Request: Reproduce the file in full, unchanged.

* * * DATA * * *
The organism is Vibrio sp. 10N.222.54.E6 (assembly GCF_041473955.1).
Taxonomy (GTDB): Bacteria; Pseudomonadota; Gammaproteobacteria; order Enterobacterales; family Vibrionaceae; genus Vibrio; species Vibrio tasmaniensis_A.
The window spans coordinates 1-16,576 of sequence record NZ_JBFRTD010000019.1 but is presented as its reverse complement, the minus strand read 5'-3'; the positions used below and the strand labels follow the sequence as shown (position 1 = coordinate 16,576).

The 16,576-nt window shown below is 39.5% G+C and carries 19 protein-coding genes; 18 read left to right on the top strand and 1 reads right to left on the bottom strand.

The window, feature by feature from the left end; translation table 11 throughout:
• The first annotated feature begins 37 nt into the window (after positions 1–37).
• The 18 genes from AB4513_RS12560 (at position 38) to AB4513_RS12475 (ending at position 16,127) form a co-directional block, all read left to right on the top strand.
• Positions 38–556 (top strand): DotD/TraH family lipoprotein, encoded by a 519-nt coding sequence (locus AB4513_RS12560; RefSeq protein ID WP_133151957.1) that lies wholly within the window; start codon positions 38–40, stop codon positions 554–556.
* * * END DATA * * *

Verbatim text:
The organism is Vibrio sp. 10N.222.54.E6 (assembly GCF_041473955.1).
Taxonomy (GTDB): Bacteria; Pseudomonadota; Gammaproteobacteria; order Enterobacterales; family Vibrionaceae; genus Vibrio; species Vibrio tasmaniensis_A.
The window spans coordinates 1-16,576 of sequence record NZ_JBFRTD010000019.1 but is presented as its reverse complement, the minus strand read 5'-3'; the positions used below and the strand labels follow the sequence as shown (position 1 = coordinate 16,576).

The 16,576-nt window shown below is 39.5% G+C and carries 19 protein-coding genes; 18 read left to right on the top strand and 1 reads right to left on the bottom strand.

The window, feature by feature from the left end; translation table 11 throughout:
• The first annotated feature begins 37 nt into the window (after positions 1–37).
• The 18 genes from AB4513_RS12560 (at position 38) to AB4513_RS12475 (ending at position 16,127) form a co-directional block, all read left to right on the top strand.
• Positions 38–556 (top strand): DotD/TraH family lipoprotein, encoded by a 519-nt coding sequence (locus AB4513_RS12560; RefSeq protein ID WP_133151957.1) that lies wholly within the window; start codon positions 38–40, stop codon positions 554–556.